Aspergillus niger and Paper

IMG_8056 Aspergillus niger is one of the most active cellulolytic fungi. The roll of drawings in the above picture is mainly infested by A. niger and Chaetomium sp. as identified from the cultures isolated from the deteriorating inner-side of the roll. This culture was maintained on potato dextrose agar slants.

culture maintained on PDA slant

Following are the digital pictures of the portions of the slides that were studied under a compound microscope.

Aspergillus niger
Aspergillus niger

Aspergillus niger is ubiquitous in soil and is commonly reported from indoor environments.

Cellulase production by Aspergillus niger on lignocellulosic substrates is reported  in both submerged (SmF) and solid State (SSF) Fermentations. Cellulases are the group of hydrolytic enzymes Filter paperase (FPase), Carboxymethylcellulase (CMCase) and -glucosidase (BGL) and are responsible for release of sugars in the bioconversion of the paper into a variety of products which is the cause of loss of drawing along with the paper.

(digital pictures of the fungus were taken with the help of a very ordinary extension of eyepiece to an old compound microscope..)
P.S. (post scriptum)

Aspergillus niger is included in Aspergillus subgenus Circumdati, section Nigri. The section Nigri includes 15 related black-spored species that may be confused with A. niger, including A. tubingensis, A. foetidus, A. carbonarius, and A. awamori.

Author: namitajaspal
Namita Jaspal, with inherited skills of art and aesthetics and passion for science, opted to pursue post- graduation in ‘Conservation of Cultural Property’ after her graduation in Science from Delhi University in 1992. Four year intense training at National Museum Institute provided the right foundation to start a career in Conservation. She is currently practicing conservation consultancy for Heritage property including monuments and collections. She has been doing independent research in conservation techniques and procedures in Indian context. She is currently working on the conservation of wall-paintings of Sri Harmandir Sahib Ji (The Golden temple at Amritsar. The project is nearing completion and getting a lot of appreciation for the organized and ethical treatment it is providing. It is for the first time in the history of Sri Harmandir Sahib Ji (The Golden Temple) that wall painting conservation and preservation is being done in a scientific manner, keeping the codes of Ethics into consideration while decision making. Another project just completed is of the Conservation of Krishna Temple at Kishankot, Gurdaspur, Punjab. In her private Conservation Laboratory, she is not only providing onservation services, but also mentoring young aspiring conservators and archaeologists by the way of training and paid internships. She has been a guest lecturer at DIHRM (Delhi Institute of Heritage Research and Management). With all the updated knowledge database and innovative practical approaches relevant to the Indian conditions, she could successfully do curative and preservative treatment of very old textiles like a nine feet long flag from nineteenth century that is regarded as priceless memorabilia of second Dogra regiment at Chandi Mandir, and four hundred years old (seventeenth century) Chola Sahib Ji of Sixth Guru of Sikhs, Sri Hargobind Sahib Ji. Apart from this she has done conservation of Photograph collections, archival records, numerous paintings, manuscripts and other cultural objects. She is also involved in preparation of up-gradation proposals for museums and such organizations. Her expertise includes Conservation and preservation technologies and procedures for conservation of varied material like wall paintings, paper, photographs, textile, ceramics, stone, metal and archaeological objects.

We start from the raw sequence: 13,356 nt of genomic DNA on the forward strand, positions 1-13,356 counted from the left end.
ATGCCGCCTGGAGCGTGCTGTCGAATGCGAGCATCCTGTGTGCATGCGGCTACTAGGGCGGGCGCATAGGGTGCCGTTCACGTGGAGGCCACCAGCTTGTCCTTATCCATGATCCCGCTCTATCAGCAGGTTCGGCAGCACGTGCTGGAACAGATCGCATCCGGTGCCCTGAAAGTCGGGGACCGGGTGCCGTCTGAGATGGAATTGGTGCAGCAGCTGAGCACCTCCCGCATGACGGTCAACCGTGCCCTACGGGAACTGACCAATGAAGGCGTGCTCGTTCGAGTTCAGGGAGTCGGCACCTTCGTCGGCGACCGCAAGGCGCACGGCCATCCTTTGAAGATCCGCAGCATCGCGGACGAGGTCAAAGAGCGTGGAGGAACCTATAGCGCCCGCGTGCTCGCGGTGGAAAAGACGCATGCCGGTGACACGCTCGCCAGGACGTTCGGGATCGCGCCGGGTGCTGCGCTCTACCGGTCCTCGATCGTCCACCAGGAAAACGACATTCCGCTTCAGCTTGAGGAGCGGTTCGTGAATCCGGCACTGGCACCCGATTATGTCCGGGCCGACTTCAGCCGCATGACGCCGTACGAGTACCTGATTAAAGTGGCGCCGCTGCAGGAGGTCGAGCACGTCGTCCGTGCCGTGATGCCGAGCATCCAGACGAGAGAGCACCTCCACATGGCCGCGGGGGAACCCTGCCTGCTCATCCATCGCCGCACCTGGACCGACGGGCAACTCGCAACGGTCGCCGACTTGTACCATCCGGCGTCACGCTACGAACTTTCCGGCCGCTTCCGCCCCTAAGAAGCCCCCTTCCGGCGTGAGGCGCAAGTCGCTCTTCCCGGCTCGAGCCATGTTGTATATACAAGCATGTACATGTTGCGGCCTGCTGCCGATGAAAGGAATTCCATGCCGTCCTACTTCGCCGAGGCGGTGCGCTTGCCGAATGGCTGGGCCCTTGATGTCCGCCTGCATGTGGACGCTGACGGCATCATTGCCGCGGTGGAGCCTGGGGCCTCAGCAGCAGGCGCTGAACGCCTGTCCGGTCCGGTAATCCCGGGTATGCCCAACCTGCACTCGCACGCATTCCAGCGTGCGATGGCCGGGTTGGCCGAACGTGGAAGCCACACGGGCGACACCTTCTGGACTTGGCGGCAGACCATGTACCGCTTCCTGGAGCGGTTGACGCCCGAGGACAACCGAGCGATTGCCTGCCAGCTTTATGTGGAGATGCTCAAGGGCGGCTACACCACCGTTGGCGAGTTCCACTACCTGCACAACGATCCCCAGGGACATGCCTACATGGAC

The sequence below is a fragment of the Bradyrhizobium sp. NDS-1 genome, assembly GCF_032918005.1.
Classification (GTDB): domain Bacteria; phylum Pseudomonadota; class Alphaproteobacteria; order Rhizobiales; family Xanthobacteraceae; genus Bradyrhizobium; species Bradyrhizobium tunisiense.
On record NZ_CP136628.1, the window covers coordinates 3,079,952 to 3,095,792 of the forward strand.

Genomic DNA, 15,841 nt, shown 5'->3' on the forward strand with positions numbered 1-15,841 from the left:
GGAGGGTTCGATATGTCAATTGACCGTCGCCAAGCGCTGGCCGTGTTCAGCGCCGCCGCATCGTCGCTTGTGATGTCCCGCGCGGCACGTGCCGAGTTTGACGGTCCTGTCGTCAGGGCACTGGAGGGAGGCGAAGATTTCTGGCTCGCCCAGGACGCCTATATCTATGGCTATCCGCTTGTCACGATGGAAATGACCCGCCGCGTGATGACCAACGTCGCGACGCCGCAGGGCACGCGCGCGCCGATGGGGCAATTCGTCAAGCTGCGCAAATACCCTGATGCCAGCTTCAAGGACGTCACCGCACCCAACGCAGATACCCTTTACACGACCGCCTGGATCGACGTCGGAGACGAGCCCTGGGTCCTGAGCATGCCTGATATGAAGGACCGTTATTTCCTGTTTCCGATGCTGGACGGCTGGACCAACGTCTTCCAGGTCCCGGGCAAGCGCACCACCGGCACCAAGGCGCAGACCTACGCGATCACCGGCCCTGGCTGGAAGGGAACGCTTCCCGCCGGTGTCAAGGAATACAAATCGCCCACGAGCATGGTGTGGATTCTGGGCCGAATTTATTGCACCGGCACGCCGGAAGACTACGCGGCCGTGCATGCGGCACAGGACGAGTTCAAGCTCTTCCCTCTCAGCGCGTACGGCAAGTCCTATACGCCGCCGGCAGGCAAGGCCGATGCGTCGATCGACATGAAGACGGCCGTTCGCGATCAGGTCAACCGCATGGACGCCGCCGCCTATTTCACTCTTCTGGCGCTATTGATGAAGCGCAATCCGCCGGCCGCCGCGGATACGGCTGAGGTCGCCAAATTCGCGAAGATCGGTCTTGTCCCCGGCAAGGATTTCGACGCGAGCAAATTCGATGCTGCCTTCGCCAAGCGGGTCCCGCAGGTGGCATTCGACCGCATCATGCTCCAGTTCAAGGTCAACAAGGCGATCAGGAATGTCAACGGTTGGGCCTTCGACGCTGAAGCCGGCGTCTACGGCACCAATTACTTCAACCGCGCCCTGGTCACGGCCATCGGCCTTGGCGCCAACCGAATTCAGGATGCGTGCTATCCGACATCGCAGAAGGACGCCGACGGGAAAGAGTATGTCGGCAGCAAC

2 thoughts on “Aspergillus niger and Paper

  1. Sm/SS Fermentation–infestation due to ligno- cellulosic substrate is obvious ,could be eradicated,with the use of Thymol or in sunlight I think.

    1. In this particular case, the substrate is not an ordinary paper, but chemically treated paper to make blue lines of an engineering drawing. So, it is not so simple, as we know that thymol reacts with many organic pigments and dyes.The chemical nature of blue lines is inherently sensitive to sunlight. Blue lines are extremely sensitive to light and we see innumerable drawings gone completely blank because of fading.
      Things and issues in the field of conservation are not as easy as they seem. Moreover, in the process of all this study, we learn and understand life, ecology and other more important issues much better.

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